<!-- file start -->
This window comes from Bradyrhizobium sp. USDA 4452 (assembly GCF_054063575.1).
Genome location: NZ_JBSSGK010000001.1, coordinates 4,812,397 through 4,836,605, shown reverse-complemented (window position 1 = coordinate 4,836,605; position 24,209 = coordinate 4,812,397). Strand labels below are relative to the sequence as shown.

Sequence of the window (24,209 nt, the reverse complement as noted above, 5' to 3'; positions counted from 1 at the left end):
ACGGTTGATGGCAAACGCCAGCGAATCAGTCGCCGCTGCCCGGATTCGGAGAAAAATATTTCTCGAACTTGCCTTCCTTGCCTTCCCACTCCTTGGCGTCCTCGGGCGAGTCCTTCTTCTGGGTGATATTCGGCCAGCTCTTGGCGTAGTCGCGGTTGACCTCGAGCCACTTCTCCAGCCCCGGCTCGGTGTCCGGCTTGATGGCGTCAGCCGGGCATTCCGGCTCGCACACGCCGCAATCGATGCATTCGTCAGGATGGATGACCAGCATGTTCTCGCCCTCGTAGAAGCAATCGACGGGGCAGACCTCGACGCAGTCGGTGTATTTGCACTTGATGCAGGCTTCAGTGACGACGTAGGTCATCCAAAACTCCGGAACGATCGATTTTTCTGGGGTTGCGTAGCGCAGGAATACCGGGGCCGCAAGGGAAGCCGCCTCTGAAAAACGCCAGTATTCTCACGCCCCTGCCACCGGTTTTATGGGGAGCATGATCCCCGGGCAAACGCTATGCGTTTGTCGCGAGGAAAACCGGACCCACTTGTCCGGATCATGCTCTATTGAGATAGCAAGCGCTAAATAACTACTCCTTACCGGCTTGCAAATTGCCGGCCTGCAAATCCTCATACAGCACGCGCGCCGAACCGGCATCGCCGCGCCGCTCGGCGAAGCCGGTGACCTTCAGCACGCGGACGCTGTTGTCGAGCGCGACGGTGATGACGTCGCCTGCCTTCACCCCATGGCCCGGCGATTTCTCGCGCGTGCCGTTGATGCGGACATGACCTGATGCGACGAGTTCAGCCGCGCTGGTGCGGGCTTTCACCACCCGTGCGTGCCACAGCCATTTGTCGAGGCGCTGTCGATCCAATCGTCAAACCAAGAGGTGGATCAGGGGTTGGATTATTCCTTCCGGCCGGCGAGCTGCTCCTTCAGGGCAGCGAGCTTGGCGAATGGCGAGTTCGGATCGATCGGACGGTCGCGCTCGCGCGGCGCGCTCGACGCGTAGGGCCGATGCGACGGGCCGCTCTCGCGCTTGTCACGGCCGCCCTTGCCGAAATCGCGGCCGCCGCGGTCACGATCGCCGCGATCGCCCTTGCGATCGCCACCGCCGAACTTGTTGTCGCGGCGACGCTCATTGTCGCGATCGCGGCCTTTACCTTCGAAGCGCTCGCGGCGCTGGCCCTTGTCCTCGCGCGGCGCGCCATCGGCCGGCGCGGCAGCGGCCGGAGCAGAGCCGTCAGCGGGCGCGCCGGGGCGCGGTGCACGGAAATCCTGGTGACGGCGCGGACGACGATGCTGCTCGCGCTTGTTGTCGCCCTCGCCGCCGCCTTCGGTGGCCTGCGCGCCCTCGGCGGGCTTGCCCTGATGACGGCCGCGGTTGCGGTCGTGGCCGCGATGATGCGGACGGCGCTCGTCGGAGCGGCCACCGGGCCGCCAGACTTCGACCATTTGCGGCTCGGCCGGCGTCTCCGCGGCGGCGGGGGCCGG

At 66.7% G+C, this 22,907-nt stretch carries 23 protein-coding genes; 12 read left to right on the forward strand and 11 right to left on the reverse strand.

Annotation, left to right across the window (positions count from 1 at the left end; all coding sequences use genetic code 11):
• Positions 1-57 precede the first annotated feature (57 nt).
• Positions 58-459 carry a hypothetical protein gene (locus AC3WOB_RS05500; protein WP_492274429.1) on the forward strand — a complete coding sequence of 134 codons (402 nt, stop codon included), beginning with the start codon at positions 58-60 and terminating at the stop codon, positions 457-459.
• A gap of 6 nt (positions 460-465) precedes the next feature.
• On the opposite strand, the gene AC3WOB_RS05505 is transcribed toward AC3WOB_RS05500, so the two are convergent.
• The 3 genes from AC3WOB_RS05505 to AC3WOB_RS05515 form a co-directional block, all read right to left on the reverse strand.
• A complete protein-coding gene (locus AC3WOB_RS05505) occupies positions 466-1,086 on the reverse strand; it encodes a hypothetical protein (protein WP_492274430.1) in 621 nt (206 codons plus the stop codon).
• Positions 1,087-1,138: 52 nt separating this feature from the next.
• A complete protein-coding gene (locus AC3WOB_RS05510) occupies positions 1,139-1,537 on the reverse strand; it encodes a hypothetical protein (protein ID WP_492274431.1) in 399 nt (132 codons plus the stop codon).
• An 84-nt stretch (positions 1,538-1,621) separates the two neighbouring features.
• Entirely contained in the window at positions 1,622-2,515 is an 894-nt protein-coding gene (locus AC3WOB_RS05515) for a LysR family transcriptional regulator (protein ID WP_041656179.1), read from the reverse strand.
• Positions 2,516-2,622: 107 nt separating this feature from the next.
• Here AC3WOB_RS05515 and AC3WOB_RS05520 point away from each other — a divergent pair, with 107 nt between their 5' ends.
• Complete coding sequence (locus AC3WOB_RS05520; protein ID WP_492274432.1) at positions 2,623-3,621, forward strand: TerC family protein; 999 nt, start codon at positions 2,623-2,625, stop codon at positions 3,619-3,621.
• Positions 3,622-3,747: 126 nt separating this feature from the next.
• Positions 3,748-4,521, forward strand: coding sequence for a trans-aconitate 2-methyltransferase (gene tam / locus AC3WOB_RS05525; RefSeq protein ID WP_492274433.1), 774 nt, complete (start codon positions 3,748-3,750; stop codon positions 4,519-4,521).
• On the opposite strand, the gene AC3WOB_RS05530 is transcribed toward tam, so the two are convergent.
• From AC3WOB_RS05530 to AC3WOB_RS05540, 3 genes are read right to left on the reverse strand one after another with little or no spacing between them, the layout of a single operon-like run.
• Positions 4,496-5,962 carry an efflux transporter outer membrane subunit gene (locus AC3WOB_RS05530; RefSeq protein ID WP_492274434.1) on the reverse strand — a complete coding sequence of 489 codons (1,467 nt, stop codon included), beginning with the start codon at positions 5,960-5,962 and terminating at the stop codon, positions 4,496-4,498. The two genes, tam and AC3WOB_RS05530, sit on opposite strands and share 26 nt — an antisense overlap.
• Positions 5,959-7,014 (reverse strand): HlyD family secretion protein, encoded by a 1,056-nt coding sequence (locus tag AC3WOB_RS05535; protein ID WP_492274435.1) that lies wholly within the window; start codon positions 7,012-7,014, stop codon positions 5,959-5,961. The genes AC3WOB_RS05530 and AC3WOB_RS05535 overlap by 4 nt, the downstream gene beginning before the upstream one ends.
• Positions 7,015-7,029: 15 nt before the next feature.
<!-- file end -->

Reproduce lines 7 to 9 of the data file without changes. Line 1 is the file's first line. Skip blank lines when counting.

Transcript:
• Positions 1-57 precede the first annotated feature (57 nt).
• Positions 58-459 carry a hypothetical protein gene (locus AC3WOB_RS05500; protein WP_492274429.1) on the forward strand — a complete coding sequence of 134 codons (402 nt, stop codon included), beginning with the start codon at positions 58-60 and terminating at the stop codon, positions 457-459.
• A gap of 6 nt (positions 460-465) precedes the next feature.